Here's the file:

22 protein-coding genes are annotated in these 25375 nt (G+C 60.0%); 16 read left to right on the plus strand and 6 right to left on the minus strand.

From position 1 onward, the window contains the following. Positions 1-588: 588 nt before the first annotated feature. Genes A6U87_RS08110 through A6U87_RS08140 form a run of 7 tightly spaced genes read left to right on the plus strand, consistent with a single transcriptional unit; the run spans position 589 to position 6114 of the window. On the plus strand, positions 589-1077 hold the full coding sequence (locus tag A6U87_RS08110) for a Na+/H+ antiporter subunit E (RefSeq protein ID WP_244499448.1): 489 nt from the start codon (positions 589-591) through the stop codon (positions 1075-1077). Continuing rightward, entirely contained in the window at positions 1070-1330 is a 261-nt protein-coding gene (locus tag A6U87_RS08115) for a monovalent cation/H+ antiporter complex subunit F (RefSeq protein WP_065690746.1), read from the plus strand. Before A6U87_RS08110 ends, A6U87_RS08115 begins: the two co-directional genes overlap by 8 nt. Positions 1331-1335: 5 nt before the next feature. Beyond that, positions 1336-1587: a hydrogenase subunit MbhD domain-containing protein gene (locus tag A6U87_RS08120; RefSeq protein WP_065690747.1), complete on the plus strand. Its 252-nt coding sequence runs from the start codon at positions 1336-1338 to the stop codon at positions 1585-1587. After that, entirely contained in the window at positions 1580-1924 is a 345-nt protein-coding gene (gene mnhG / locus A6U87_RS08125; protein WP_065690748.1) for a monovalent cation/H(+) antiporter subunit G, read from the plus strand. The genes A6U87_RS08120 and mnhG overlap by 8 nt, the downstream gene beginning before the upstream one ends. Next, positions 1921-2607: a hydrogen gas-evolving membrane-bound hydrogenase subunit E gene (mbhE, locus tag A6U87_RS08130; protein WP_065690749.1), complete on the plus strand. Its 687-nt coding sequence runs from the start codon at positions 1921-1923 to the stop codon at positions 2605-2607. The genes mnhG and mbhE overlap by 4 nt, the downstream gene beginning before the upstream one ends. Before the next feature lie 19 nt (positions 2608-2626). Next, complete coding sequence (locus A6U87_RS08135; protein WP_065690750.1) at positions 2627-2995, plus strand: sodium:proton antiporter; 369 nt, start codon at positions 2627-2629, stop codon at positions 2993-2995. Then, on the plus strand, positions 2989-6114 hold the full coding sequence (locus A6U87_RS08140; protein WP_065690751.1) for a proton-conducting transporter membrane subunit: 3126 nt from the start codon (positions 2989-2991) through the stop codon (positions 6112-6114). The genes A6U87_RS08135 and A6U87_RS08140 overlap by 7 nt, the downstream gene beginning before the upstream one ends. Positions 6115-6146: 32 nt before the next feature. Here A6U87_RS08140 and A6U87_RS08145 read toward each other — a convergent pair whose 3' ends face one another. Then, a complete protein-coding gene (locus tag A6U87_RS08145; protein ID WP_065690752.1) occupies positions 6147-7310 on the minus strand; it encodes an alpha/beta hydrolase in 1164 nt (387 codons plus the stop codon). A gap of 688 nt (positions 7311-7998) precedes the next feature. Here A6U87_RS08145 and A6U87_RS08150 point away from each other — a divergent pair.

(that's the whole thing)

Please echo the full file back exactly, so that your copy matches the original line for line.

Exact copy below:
22 protein-coding genes are annotated in these 25375 nt (G+C 60.0%); 16 read left to right on the plus strand and 6 right to left on the minus strand.

From position 1 onward, the window contains the following. Positions 1-588: 588 nt before the first annotated feature. Genes A6U87_RS08110 through A6U87_RS08140 form a run of 7 tightly spaced genes read left to right on the plus strand, consistent with a single transcriptional unit; the run spans position 589 to position 6114 of the window. On the plus strand, positions 589-1077 hold the full coding sequence (locus tag A6U87_RS08110) for a Na+/H+ antiporter subunit E (RefSeq protein ID WP_244499448.1): 489 nt from the start codon (positions 589-591) through the stop codon (positions 1075-1077). Continuing rightward, entirely contained in the window at positions 1070-1330 is a 261-nt protein-coding gene (locus tag A6U87_RS08115) for a monovalent cation/H+ antiporter complex subunit F (RefSeq protein WP_065690746.1), read from the plus strand. Before A6U87_RS08110 ends, A6U87_RS08115 begins: the two co-directional genes overlap by 8 nt. Positions 1331-1335: 5 nt before the next feature. Beyond that, positions 1336-1587: a hydrogenase subunit MbhD domain-containing protein gene (locus tag A6U87_RS08120; RefSeq protein WP_065690747.1), complete on the plus strand. Its 252-nt coding sequence runs from the start codon at positions 1336-1338 to the stop codon at positions 1585-1587. After that, entirely contained in the window at positions 1580-1924 is a 345-nt protein-coding gene (gene mnhG / locus A6U87_RS08125; protein WP_065690748.1) for a monovalent cation/H(+) antiporter subunit G, read from the plus strand. The genes A6U87_RS08120 and mnhG overlap by 8 nt, the downstream gene beginning before the upstream one ends. Next, positions 1921-2607: a hydrogen gas-evolving membrane-bound hydrogenase subunit E gene (mbhE, locus tag A6U87_RS08130; protein WP_065690749.1), complete on the plus strand. Its 687-nt coding sequence runs from the start codon at positions 1921-1923 to the stop codon at positions 2605-2607. The genes mnhG and mbhE overlap by 4 nt, the downstream gene beginning before the upstream one ends. Before the next feature lie 19 nt (positions 2608-2626). Next, complete coding sequence (locus A6U87_RS08135; protein WP_065690750.1) at positions 2627-2995, plus strand: sodium:proton antiporter; 369 nt, start codon at positions 2627-2629, stop codon at positions 2993-2995. Then, on the plus strand, positions 2989-6114 hold the full coding sequence (locus A6U87_RS08140; protein WP_065690751.1) for a proton-conducting transporter membrane subunit: 3126 nt from the start codon (positions 2989-2991) through the stop codon (positions 6112-6114). The genes A6U87_RS08135 and A6U87_RS08140 overlap by 7 nt, the downstream gene beginning before the upstream one ends. Positions 6115-6146: 32 nt before the next feature. Here A6U87_RS08140 and A6U87_RS08145 read toward each other — a convergent pair whose 3' ends face one another. Then, a complete protein-coding gene (locus tag A6U87_RS08145; protein ID WP_065690752.1) occupies positions 6147-7310 on the minus strand; it encodes an alpha/beta hydrolase in 1164 nt (387 codons plus the stop codon). A gap of 688 nt (positions 7311-7998) precedes the next feature. Here A6U87_RS08145 and A6U87_RS08150 point away from each other — a divergent pair.